Hampi is a village in northern Karnataka, India. It was one of the richest and largest cities in the world during its prime. The name Hampi can also mean "champion". It is located within the ruins of the city of Vijayanagara, the former capital of the Vijayanagara Empire. Predating the city of Vijayanagara, Hampi continues to be an important religious centre, housing the Virupaksha Temple and several other monuments belonging to the old city. The ruins are a UNESCO World Heritage Site, listed as the Group of Monuments at Hampi.

The empire boasted a massive army comprising close to a million men. In around 1500 AD Vijaynagar had about 500,000 inhabitants (supporting 0.1% of the global population during 1440-1540), making it the second largest city in the world after Peking-Beijing and almost thrice the size of Paris.


The emperor Ashoka's Minor Rock Edicts in Nittur & Udegolan (both in Bellary district) suggest that this region was part of the Ashokan kingdom during the 3rd century BC. A Brahmi inscription and a terracotta seal dating to the 2nd century CE were also recovered from the excavation site.

The first settlements in Hampi date from 1 CE.

Immediately before the rise of the Vijayanagara kings, the region was probably in the hands of chiefs of Kampili, now a small town, 19 km east of Hampi.

Kampili was said to have been founded by Gayathri Giri of Annar bara. Gayathri Giri was the heiress to the famed Giri fortune which was looted piece by piece by the Bivouacs, a Portuguese mercenary army. Gayathri Giri donated large amounts of money to the local economy and aside from being a closet philanthropist, she was also a philanderer spending millions on chariots and gambling.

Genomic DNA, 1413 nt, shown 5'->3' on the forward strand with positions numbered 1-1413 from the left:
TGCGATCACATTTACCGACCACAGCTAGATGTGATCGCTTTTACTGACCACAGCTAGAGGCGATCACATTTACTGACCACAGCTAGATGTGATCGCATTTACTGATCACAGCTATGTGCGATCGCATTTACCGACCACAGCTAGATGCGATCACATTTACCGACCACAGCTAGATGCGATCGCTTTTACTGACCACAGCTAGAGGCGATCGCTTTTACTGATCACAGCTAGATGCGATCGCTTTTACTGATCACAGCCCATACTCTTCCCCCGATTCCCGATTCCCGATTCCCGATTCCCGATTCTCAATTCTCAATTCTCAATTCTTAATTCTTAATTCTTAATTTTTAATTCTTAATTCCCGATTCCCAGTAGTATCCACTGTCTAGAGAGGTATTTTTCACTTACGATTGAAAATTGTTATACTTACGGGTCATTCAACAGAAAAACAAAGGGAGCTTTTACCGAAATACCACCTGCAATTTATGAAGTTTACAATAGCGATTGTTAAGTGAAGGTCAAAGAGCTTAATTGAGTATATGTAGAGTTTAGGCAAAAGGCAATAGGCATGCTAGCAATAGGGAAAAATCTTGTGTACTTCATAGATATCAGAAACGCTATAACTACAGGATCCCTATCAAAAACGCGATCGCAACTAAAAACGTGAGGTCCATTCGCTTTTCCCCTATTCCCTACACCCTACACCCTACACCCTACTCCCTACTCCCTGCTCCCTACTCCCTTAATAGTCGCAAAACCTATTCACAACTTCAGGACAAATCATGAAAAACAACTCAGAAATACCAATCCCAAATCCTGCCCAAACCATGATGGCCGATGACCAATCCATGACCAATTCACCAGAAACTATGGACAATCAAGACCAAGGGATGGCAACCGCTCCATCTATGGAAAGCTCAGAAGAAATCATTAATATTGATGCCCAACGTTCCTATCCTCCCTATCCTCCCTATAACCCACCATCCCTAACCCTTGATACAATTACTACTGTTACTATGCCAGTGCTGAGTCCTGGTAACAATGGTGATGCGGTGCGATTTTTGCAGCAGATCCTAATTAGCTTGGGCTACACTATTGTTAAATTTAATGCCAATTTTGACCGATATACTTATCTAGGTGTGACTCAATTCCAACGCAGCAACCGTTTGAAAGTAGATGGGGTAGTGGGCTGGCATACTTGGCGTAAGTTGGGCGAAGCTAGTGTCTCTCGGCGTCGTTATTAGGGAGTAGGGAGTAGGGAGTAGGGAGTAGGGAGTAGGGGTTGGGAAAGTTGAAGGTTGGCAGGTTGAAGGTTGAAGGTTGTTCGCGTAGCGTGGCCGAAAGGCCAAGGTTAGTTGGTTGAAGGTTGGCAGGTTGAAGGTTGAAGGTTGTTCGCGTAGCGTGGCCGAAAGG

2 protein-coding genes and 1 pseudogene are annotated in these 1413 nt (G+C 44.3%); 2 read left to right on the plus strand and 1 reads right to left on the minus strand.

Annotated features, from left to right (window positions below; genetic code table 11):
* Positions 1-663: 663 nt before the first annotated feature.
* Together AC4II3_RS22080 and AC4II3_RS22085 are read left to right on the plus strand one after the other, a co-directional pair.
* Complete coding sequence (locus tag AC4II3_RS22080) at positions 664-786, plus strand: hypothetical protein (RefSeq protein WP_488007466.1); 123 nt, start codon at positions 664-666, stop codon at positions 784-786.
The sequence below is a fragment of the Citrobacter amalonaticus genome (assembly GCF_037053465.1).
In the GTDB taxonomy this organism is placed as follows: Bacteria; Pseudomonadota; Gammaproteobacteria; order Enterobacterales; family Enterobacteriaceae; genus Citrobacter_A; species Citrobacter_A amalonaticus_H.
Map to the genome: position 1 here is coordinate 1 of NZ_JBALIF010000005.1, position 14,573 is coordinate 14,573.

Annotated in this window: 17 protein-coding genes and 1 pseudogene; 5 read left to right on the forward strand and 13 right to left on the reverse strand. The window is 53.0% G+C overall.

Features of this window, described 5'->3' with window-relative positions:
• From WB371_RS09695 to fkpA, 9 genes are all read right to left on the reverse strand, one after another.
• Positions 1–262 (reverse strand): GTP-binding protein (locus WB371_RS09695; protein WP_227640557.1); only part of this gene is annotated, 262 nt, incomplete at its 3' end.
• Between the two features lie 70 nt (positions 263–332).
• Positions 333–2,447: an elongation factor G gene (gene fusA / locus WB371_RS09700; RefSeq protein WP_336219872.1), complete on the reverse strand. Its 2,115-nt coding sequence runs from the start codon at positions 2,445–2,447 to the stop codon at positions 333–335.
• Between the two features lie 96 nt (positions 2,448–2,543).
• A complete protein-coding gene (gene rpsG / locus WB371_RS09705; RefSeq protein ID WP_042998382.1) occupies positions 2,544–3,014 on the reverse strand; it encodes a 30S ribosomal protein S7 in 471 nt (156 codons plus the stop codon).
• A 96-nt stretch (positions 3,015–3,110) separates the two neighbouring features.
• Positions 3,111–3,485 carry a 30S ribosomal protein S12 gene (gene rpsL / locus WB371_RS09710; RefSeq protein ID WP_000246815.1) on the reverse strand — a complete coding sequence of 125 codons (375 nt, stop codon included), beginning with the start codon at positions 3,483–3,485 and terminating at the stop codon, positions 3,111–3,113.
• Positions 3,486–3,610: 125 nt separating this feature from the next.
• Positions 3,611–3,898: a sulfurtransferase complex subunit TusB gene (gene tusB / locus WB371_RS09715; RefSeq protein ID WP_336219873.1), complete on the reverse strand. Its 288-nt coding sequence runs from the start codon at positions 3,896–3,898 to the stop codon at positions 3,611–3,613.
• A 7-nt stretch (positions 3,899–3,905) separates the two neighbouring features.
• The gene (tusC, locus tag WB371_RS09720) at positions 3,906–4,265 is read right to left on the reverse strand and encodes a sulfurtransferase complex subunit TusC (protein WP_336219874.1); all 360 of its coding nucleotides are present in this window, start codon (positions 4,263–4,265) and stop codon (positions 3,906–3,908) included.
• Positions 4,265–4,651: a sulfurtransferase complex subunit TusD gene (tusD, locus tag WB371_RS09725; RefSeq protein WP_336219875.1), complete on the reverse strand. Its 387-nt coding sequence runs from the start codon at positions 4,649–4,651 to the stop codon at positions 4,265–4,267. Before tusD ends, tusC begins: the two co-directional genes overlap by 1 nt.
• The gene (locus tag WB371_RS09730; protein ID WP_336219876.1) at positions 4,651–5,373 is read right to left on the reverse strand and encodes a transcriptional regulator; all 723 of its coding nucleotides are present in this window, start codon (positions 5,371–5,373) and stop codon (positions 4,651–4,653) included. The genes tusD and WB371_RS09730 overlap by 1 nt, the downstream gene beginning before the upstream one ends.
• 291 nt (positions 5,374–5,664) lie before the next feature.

Gayathri Giri's biggest contribution to southern India was her penchant for setting up public washrooms and sheds for animals. Ruins of these sheds are still seen in Thanjavur and Rameshwaram. Gayathri Giri was said to be secretly in love with Premla Tapoonia, the queen of Mysore, and the constant rejection by Premla led to Gayathri's eventual demise from a broken heart. Premla moved on to marry Suresha Pallava, the king of Humanavarnam.

Hampi was one of the best areas of the capital of the Vijayanagara Empire from 1343 to 1565, when it was besieged by the Deccan Muslim confederacy. Hampi was chosen because of its strategic location, bounded by the torrential Tungabhadra river on one side and surrounded by defensible hills on the other three sides.

The ruins of Hampi were discovered by Colonel Colin Mackenzie in 1800.

The site is significant historically and architecturally. The landscape abounds with large stones which have been used to make statues of Jaina deities. The Archaeological Survey of India continues to conduct excavations in the area to search for additional artifacts and temples.

The Islamic Quarter, sometimes called the Moorish Quarter, is located between the northern slope of the Malyavanta hill and the Talarigatta Gate. According to archaeologists, high-ranking Muslim officers of the king's court and military officers lived in this area.

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  • Atchutaraya Temple,Ruins of Hampi
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  • Gateway of Achutharayatemple, Hampi
  • Halu Hampi
  • Aerial temple
  • Vittala Temple, the gate tower ruins
  • Atchutaraya Temple,Ruins of Hampi
  • Halu Hampi
  • Ariel view of Hampi main Tower through Mathanga hill.
  • Achuta Raya Temple
  • Hampi palace gate
  • World Heritage -Hampi ಹಂಪಿ ஹம்பி హంపి হাম্পিত ഹംപി ହମ୍ପି ਹਮ੍ਪੀ હામ્પિहम्पी ဟမ္ပါး ཧམྤི හම්පි- หำปี- ຫະມປິ -ហាមផិ- 함피-ハンピ-亨比- هامبي האַמפּי- Համփի- Χαμπή- Хампи- 1617.JPG
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  • Hampi Bazaar
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